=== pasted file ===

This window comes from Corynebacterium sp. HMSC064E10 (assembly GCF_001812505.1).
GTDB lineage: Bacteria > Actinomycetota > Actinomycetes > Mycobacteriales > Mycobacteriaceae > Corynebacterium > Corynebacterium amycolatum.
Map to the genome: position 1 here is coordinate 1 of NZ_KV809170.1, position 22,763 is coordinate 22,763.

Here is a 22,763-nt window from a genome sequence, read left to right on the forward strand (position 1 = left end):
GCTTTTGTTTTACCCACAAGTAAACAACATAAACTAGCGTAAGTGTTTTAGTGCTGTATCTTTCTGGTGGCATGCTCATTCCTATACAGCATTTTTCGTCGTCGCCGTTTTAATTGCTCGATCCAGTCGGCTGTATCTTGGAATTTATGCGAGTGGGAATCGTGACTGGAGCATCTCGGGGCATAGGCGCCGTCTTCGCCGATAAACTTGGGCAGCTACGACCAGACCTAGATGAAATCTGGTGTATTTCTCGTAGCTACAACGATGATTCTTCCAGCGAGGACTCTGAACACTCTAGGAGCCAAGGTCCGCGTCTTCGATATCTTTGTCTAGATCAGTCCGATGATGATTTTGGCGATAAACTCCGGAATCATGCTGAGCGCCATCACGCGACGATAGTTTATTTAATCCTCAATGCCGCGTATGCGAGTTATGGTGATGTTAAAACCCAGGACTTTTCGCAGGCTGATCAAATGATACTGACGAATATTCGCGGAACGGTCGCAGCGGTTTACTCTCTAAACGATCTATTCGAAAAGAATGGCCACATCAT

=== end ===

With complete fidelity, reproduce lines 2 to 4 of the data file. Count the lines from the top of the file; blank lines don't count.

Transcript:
GTDB lineage: Bacteria > Actinomycetota > Actinomycetes > Mycobacteriales > Mycobacteriaceae > Corynebacterium > Corynebacterium amycolatum.
Map to the genome: position 1 here is coordinate 1 of NZ_KV809170.1, position 22,763 is coordinate 22,763.

Here is a 22,763-nt window from a genome sequence, read left to right on the forward strand (position 1 = left end):